One Huge Investment Trend for the Next Decade
We hit the streets of Beijing yesterday to start getting a look at street-level economics. We visited a Carrefour hypermarket. Carrefour is the big French retailer and the world’s second largest. It was also one of the early birds to crack China, opening its first store in 1995. Today, it has over 150 stores and is a multibillion-dollar business.
The hypermarket we visited was typical for China, but huge by US standards. We visited one on a late Sunday afternoon. There were 54 checkout counters, and all but one were open. Every open checkout had a line five or six deep. You see for yourself here:
It was an amazing sight. All that talk of the Chinese middle class – well, you can see the idea in action here as bluejeans-wearing shoppers in sneakers pack the aisles.
Carrefour’s hypermarkets are a kind of Wal-Mart operation that sells everything from fresh meat and produce to deodorant and air conditioners. We saw Crest toothpaste, set off in its own display area as if were designer perfume or something.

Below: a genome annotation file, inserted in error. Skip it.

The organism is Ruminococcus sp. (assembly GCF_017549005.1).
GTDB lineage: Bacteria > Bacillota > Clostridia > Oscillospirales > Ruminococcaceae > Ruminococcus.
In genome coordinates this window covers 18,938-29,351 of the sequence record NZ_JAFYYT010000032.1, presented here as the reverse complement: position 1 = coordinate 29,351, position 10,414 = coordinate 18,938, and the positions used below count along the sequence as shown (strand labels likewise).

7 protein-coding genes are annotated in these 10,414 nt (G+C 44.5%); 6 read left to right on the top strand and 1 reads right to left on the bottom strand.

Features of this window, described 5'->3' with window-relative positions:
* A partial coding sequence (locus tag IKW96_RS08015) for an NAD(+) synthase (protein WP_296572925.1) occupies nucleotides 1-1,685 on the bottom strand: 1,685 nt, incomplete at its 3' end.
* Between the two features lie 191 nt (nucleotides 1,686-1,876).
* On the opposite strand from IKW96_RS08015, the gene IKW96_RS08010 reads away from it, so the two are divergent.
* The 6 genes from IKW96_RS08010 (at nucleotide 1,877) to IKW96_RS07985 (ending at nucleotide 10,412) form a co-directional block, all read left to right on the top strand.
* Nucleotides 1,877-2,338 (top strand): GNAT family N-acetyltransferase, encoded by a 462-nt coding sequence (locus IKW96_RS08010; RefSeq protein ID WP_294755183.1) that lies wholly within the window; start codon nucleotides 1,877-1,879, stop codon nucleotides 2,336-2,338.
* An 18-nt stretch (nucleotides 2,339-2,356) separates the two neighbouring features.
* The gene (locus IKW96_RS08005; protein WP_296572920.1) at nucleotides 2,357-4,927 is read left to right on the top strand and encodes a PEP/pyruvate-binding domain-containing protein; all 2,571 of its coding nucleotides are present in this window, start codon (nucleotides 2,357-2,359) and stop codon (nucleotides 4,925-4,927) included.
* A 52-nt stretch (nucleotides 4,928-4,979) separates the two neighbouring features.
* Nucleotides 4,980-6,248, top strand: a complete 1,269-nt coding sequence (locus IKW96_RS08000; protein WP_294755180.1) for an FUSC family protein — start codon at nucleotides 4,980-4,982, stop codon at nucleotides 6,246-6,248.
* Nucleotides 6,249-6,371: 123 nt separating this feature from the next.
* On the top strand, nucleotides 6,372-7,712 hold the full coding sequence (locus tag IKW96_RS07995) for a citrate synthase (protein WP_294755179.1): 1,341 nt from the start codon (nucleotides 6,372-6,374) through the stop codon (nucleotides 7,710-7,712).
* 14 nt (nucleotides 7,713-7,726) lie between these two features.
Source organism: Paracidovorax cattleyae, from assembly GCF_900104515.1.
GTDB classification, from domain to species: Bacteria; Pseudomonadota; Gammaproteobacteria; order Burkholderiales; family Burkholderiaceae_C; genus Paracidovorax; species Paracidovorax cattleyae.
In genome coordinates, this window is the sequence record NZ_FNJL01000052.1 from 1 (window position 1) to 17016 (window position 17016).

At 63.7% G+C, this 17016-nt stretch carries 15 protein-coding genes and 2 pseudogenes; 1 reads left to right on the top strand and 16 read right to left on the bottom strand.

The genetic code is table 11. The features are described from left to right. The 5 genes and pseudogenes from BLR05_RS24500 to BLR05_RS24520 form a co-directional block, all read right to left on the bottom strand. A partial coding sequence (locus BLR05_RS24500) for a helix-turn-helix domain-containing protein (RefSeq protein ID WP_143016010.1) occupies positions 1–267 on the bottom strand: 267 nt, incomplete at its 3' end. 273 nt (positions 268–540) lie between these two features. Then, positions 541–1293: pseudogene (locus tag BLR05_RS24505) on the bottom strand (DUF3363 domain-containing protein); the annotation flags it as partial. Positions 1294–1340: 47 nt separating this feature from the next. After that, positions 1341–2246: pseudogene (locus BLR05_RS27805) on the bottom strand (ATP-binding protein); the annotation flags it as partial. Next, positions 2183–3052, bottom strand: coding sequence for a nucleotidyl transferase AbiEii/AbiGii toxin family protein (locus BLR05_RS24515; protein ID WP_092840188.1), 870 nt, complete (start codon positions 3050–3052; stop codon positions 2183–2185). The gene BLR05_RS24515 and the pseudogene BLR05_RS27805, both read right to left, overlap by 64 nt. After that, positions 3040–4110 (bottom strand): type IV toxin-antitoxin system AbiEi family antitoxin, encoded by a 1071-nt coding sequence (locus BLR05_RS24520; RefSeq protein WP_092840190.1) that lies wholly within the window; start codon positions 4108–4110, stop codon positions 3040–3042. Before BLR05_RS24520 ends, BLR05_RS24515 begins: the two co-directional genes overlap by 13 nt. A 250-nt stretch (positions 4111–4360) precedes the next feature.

The name ‘Carrefour’ means ‘crossroads.’ And this store was certainly a crossroads of Western-style consumerism meets Chinese tastes and sensibilities. The aisles were brightly lit and wide and all the world’s brands seemed to be on the shelves. Yet we saw tanks of live fish and fresh-cut meat. It also had the feel of an indoor street market, with people barking out sales and offers like street hawkers.
We also visited an IKEA, which was similarly mammoth and packed. And our local contact here told us that on a Saturday, or in the middle of the day, these places would literally be elbow-to-elbow jammed with people.
It speaks to one of the great investment opportunities of the next decade: catering to the emerging middle class in China, India and Indonesia.